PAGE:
Nigeria has announced it will release a number of Boko Haram members, including all women, in what it called a peace bid as its military waged operation in the country's northeast to clamp down on the armed group.
The news of the prisoner release was announced on Tuesday shortly after the government relaxed the curfew in Maiduguri, the capital of Borno state and a stronghold of Boko Haram, which has been fighting the government to enforce Islamic laws.
"The (prisoner release) measure, which is in line with presidential magnanimity to enhance peace efforts in the country, will result in freedom for suspects including all women under custody," a statement by defence spokesperson Brigadier-General Chris Olukolade said.
Olukolade's statement said President Goodluck Jonathan had ordered the prisoner releases on the recommendation of a panel he set up to seek a political solution to the conflict.
Jonathan offered an amnesty on Sunday to fighters who surrender, a sign he is keen to keep channels for a peaceful way out of the conflict open as far as possible.
Al Jazeera's Yvonne Ndege, reporting from Maiduguri, the birthplace of Boko Haram and the base of the military offensive, said the detained Boko Haram suspects will be released to the state governors "for rehabilitation and eventual release back to the community".
Our correspondent is also reporting that all women connected to Boko Haram activities will also be released.
In his latest video this month, Boko Haram leader Abubakar Shekau accused security forces of detaining the wives and children of its members.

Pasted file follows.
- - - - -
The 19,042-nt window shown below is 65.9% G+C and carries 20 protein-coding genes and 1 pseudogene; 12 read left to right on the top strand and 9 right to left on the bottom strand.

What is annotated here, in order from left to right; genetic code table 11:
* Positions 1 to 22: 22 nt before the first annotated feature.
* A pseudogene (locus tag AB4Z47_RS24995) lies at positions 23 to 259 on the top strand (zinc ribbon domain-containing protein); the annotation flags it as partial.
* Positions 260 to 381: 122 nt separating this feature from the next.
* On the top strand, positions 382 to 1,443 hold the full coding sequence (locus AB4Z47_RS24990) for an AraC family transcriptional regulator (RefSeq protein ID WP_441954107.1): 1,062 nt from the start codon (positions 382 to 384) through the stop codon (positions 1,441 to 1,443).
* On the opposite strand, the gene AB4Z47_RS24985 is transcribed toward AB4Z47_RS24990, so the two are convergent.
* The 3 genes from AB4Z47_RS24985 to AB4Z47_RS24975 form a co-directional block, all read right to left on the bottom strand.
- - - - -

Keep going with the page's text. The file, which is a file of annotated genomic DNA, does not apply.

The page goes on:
Earlier, the city residents were able to go outside their homes during the day after the army issued a statement late on Monday easing the curfew from 7am local time (06:00 GMT) until 5pm (16:00 GMT).
Nigeria's military on Saturday imposed a 24-hour curfew in parts of the northeastern city, as soldiers poured in the region that saw people fleeing from their homes.
The country launched the sweeping operation last week, deploying thousands of troops across three states - Adamawa, Borno and Yobe - where President Jonathan declared a state of emergency a week ago after the fighters seized territory and chased out the government.
The military said dozens of fighters had been killed in the offensive targeting all three states put under emergency decree.
About 120 of the fighters have also been arrested and are being interrogated, the military said in a statement.